Oh, BTW, it is the Blue channel that contains most of the noise witin an image, I believe someone said it was the green channel.

I hope this technique helps, I saw it demonstrated at FotoFusion in January. Tom had even the Photoshop expert Julianne Kost watching on in awe.


-- Mike Kravit (, May 09, 2001.

David. Scanning B&W negatives in colour really has nothing to do with RGB or L*a*b* colour spaces. It has to do with fineness of greyscale resolution and noise reduction.
If you take only the signal from (say) the green channel, then the noise is fixed by the S/N ratio of the CCD and its A/D converter, but by taking all 3 channels and combining them, then the noise is reduced.
Since noise is random, it tends to cancel when added, but image data is real and constant over the 3 channels, and does not cancel. The result is that the S/N ratio is increased on average by root 3, and you get ~0.57 times the noise that the data from one channel alone gives.
There may also be some increase in tonal resolution, since the gain of the 3 channels won't be absolutely matched. These gains will sum to an average of the 3 channels, and the A/D dithering will likewise be averaged. If scanning is done in 48 bit mode, there should be the possibility of gaining some additional 'interpolated' bits of greyscale resolution from the sum of the 3 RGB channels. This might give a little extra 'headroom' when manipulating curves or levels, before converting to 12 or 8 bit greyscale.

Mike. I've also read that the blue channel is supposed to contain most of the noise data, but this is contrary to experience. What I see in actual scans are green speckles in the shadow areas, plainly indicating excess noise in the green channel. There's absolutely no good reason for electrical noise to favour one channel over another, since the only difference between channels is in the optical filtering of the CCD elements, so I suspect that the noisiest channel may vary with CCD type, or with the layout of the scanner circuit.

-- Pete Andrews (, May 09, 2001.


The reason I see noise in the blue channel and not the green channel may be because I am using a drum scanner (PMT) not a CCD scanner. am not an electical engineer, so my observations are highly subjective.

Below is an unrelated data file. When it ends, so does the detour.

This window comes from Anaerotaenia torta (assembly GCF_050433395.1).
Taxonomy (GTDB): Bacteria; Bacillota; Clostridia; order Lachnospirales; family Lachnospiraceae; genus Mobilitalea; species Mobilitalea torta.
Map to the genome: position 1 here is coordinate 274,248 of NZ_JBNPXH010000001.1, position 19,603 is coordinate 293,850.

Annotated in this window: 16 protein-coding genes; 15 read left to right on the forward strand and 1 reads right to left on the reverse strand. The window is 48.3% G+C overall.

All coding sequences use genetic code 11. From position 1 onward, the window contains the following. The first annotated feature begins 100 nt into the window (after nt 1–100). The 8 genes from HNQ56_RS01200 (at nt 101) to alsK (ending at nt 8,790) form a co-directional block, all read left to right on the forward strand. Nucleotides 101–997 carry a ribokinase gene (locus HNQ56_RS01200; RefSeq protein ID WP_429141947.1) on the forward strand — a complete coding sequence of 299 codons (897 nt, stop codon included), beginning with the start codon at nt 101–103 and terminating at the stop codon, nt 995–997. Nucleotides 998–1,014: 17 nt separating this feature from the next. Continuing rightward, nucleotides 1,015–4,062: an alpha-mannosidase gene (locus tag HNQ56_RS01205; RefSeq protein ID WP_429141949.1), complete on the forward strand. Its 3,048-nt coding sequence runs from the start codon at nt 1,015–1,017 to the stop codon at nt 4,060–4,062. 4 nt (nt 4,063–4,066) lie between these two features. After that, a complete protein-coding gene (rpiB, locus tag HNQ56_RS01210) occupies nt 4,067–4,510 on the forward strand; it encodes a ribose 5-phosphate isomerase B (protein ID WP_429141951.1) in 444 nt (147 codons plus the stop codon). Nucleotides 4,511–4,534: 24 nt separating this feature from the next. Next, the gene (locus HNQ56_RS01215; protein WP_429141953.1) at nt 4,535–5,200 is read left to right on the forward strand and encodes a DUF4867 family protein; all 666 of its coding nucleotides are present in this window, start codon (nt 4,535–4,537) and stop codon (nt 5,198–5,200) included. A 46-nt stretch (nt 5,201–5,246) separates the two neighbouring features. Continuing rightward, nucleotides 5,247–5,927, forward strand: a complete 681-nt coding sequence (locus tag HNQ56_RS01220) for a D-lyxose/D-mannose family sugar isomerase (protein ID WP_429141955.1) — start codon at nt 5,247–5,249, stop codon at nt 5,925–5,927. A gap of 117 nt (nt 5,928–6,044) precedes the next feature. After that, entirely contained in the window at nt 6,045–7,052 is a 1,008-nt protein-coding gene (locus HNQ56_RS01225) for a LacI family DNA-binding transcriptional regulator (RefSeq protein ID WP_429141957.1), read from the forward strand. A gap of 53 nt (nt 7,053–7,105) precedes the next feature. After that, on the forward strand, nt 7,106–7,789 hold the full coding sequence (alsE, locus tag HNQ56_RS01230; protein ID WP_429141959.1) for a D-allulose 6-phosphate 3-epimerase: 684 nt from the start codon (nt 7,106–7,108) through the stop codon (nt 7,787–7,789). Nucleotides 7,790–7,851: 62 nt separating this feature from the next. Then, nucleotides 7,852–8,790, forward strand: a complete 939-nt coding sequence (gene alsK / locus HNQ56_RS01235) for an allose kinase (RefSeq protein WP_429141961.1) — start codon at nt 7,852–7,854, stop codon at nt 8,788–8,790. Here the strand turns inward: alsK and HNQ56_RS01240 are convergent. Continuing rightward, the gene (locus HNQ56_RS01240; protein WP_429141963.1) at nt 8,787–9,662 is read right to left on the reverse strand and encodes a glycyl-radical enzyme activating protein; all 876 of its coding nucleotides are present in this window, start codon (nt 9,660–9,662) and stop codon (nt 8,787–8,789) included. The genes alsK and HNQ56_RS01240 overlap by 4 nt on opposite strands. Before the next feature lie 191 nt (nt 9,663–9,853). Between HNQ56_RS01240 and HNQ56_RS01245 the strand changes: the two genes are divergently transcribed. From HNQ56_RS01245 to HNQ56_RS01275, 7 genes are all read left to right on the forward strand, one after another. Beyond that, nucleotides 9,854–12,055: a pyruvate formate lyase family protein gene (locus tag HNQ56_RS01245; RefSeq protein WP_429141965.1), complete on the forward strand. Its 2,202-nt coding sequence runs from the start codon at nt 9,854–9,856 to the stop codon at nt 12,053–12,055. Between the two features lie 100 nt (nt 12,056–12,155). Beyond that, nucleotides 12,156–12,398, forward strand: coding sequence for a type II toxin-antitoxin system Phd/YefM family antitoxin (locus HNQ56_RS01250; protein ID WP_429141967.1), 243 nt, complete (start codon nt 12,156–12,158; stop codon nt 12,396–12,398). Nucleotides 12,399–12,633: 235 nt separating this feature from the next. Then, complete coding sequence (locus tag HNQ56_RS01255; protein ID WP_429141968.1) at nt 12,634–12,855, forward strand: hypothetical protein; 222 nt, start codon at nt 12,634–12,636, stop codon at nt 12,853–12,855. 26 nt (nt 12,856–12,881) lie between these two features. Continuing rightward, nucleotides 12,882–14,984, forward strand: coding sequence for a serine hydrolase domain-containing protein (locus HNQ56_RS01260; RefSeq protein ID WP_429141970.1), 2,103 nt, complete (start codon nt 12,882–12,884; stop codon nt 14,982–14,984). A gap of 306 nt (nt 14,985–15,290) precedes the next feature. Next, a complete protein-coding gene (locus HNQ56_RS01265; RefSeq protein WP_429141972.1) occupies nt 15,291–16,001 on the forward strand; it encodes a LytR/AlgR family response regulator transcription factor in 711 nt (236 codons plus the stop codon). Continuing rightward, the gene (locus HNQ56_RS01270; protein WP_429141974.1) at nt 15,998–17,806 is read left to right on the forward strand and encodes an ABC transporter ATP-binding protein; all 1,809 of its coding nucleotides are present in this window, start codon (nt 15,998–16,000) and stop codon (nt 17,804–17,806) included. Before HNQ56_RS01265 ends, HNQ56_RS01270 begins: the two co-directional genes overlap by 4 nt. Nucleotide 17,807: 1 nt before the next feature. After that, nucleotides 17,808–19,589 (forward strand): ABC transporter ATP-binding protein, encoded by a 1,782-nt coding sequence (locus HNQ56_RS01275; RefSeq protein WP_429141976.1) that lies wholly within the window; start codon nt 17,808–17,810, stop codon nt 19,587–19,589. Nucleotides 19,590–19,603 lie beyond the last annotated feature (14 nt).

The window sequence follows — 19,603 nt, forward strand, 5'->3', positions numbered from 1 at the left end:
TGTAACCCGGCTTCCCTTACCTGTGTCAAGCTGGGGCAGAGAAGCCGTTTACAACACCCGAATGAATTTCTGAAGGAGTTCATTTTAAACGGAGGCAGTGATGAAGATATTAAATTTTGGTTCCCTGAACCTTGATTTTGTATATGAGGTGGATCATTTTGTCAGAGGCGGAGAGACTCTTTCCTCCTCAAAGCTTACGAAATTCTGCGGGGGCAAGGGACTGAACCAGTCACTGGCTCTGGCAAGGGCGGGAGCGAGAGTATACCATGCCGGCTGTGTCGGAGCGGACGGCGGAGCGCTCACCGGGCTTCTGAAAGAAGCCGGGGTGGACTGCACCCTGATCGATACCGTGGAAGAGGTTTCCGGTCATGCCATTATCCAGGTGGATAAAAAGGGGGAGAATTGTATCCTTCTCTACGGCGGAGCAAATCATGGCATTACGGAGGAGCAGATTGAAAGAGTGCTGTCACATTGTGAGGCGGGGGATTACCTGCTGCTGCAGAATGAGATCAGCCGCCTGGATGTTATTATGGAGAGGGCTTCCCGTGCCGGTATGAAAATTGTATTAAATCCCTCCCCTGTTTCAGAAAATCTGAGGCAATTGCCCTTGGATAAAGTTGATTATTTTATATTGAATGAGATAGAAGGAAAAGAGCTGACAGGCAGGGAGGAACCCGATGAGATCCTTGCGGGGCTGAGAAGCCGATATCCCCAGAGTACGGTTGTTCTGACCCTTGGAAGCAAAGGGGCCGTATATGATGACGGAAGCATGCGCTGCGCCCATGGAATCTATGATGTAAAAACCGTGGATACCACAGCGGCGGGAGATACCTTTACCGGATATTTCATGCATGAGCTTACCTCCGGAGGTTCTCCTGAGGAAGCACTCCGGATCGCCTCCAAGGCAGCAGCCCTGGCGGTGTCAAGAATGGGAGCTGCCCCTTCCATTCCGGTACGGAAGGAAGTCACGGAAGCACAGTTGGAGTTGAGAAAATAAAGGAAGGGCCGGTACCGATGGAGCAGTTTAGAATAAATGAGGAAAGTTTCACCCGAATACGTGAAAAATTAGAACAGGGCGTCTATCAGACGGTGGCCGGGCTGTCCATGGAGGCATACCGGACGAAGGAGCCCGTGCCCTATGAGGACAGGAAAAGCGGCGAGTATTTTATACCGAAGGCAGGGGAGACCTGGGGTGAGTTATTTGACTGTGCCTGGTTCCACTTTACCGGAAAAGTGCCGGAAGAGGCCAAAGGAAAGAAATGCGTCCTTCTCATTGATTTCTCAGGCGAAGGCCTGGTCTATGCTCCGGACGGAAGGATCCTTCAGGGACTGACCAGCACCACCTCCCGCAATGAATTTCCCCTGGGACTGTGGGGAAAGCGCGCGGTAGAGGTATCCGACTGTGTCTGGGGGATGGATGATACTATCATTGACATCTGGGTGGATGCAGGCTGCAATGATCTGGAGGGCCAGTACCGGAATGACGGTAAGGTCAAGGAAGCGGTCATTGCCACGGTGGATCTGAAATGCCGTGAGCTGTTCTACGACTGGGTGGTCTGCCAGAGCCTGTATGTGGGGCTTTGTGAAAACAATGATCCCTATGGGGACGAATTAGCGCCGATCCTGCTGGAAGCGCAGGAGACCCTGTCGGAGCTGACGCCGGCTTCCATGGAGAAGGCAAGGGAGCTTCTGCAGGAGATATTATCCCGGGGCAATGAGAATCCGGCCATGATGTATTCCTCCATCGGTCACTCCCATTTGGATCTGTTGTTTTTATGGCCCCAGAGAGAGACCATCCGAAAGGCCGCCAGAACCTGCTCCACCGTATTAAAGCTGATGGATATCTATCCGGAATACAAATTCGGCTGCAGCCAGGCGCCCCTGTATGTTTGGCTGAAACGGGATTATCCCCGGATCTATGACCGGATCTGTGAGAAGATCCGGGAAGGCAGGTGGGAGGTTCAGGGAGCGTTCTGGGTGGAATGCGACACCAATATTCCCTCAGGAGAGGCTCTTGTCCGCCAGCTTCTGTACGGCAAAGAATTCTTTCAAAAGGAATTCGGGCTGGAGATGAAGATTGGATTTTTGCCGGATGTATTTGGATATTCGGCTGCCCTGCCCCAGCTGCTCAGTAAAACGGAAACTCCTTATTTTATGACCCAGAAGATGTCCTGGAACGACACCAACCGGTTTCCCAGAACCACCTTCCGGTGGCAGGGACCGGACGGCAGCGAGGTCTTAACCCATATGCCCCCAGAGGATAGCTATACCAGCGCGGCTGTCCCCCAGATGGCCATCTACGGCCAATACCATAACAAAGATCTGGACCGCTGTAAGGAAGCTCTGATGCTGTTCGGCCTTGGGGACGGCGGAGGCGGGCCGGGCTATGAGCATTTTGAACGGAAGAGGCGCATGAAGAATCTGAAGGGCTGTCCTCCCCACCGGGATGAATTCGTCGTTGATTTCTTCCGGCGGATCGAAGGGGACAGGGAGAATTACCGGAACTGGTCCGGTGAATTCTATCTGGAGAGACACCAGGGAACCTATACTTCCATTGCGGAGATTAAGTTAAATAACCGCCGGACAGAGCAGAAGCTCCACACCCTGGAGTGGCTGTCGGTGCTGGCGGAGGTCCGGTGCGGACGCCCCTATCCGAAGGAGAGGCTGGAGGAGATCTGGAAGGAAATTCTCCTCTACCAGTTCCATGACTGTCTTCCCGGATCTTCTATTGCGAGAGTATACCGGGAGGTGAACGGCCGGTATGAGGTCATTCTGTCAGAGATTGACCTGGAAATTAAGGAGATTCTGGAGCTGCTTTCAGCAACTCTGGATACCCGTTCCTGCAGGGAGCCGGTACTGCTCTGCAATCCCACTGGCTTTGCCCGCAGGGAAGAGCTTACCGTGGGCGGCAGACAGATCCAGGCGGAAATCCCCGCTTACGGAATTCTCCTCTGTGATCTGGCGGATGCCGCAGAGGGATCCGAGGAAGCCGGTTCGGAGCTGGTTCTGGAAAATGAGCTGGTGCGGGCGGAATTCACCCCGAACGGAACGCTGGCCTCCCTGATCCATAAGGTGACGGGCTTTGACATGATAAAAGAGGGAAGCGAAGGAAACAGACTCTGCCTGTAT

I find absolutely no green "speckles" in the shadow areas.

-- Mike Kravit (, May 09, 2001.

If color separation is performed with optical filters over the same CCD, then differing amounts of gain will probably have to be applied to the three channels to take into account a non-constant CCD response with wavelength. Perhaps the green (or blue) channel needs to be boosted more, and thus noise is amplified.

Good grief, if we're going to talk SNR here, then I'm going to quit spending my work breaks reading this site! ;)

-- John H. Henderson (, May 10, 2001.

The best tactic will vary with the scanner hardware, firmware and software, so general prescriptions aren't much help except to highlight things to look out for.

When I scan B+W on my flatbed (Epson 1200) it is definitely better to use the colour negative mode and not the B+W, but I suspect this is entirely a software issue. The red channel is always low contrast and noise-free, while the green and blue are progressively more contrasty and noisy. Both of these I put down to greater gain (digital, not analogue) for those two channels (which makes sense when you think about orange mask removal). Shadow noise can also be amplified via 'noise pumping' when the image is inverted, especially if it's done with 8-bit maths. The excess noise negates any benefit from combining channels once the image is in photoshop.

With the Epson software the 'best' way is to scan as a slide, and do the inversion manually. That way all the channels are treated equally. It can be difficult to set black and white points though, so better driver software (Vuescan for me) makes a lot of sense if you are going to be scanning B+W regularly.

-- Struan Gray (, May 11, 2001.